The last horse to survive an IRA nail-bomb attack in London's Hyde Park more than 20 years ago has died peacefully.
Four men and seven horses died in the Hyde Park blast in July 1982
Yeti, of the Household Cavalry, escaped physically unharmed from the blast, which killed four men and seven horses.
He was traumatised but returned to service until 1986 when he retired to the Home of Rest for Horses, Buckinghamshire, where he died aged 36.
A car bomb exploded as Blues and Royals troopers made their way to the Changing of the Guard ceremony on July 20, 1982.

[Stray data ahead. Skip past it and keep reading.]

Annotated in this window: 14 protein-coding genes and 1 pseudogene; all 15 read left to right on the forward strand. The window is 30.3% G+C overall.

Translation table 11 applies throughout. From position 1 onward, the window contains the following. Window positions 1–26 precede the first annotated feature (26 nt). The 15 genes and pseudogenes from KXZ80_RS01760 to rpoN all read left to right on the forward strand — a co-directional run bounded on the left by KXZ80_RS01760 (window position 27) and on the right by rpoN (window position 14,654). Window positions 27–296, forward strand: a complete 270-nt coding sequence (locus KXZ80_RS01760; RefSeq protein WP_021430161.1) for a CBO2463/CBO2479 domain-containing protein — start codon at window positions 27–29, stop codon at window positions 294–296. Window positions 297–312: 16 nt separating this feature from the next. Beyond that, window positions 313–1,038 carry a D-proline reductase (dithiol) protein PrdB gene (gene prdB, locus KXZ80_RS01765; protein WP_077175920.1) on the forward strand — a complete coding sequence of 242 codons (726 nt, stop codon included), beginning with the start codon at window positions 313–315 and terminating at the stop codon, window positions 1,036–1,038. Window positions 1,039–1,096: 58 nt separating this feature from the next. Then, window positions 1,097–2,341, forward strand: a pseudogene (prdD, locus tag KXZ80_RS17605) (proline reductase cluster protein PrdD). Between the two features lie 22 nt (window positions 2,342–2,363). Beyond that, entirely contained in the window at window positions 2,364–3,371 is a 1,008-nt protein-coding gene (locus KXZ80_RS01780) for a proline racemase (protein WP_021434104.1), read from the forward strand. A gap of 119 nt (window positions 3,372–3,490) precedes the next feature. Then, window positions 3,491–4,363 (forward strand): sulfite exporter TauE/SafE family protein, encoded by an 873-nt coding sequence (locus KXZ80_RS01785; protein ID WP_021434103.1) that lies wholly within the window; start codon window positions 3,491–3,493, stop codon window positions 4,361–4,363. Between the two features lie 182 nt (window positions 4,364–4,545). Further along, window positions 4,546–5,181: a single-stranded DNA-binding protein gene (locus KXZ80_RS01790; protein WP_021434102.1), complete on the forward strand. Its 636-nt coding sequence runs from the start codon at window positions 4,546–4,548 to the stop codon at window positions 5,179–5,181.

Sefton, a Household Cavalry horse badly injured in the blast, became a national hero after recovering from his wounds.
He retired to the same home as Yeti, near Princes Risborough, along with Echo, a Metropolitan Police horse also wounded in the blast.
Echo and Sefton have since passed away.
The home's chief executive, Brigadier Paul Jepson, called 16-hand high Yeti "the epitome of a grand old gentleman, increasingly frail but never losing his zest for life and never, ever forgetting his manners".
Yeti's memory is sure to live on, however, as, according to a Household Cavalry tradition, another horse will now bear his name.